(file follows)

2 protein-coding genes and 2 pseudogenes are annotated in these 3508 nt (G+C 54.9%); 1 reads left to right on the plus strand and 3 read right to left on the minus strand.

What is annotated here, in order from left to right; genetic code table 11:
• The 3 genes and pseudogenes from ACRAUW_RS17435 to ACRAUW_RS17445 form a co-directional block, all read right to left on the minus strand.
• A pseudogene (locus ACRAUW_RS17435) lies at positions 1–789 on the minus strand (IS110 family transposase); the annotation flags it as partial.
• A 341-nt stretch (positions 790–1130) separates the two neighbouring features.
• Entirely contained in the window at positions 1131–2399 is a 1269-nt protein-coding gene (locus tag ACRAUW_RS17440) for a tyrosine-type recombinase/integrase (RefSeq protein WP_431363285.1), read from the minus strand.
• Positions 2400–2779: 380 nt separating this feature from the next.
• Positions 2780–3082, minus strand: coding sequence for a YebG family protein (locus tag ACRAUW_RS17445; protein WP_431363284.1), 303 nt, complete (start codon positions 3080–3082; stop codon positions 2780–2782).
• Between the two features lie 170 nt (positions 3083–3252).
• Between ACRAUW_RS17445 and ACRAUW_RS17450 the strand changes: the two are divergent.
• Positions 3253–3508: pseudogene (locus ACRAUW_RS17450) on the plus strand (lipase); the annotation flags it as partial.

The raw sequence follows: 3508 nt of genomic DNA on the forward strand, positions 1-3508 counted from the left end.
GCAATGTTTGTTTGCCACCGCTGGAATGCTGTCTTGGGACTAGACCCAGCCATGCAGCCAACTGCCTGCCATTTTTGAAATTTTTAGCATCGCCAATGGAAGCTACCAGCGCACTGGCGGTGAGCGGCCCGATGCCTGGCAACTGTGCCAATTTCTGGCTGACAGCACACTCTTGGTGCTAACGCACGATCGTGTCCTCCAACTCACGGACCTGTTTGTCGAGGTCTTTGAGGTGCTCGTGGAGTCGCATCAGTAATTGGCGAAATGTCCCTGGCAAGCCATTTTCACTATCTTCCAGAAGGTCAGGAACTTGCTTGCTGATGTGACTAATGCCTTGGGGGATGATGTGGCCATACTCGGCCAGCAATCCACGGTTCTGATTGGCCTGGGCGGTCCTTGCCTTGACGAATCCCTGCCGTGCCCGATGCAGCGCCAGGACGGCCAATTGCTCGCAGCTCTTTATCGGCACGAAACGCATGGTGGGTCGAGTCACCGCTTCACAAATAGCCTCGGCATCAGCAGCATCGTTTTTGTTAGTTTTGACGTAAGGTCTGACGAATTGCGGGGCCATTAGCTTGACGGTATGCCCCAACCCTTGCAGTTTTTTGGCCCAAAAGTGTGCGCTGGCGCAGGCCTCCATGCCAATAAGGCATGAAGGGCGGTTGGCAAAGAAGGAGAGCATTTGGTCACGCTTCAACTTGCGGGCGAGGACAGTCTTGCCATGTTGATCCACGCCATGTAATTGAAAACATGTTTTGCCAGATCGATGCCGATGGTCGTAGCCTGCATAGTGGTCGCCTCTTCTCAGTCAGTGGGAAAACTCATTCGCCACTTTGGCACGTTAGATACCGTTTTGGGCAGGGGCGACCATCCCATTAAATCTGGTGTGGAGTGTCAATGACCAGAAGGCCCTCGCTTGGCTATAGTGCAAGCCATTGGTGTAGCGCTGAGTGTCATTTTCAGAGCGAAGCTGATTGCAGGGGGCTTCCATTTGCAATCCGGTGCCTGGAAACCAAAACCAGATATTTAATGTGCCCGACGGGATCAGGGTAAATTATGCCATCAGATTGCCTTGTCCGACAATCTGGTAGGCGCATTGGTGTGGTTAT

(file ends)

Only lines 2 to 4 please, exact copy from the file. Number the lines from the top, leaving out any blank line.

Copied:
What is annotated here, in order from left to right; genetic code table 11:
• The 3 genes and pseudogenes from ACRAUW_RS17435 to ACRAUW_RS17445 form a co-directional block, all read right to left on the minus strand.
• A pseudogene (locus ACRAUW_RS17435) lies at positions 1–789 on the minus strand (IS110 family transposase); the annotation flags it as partial.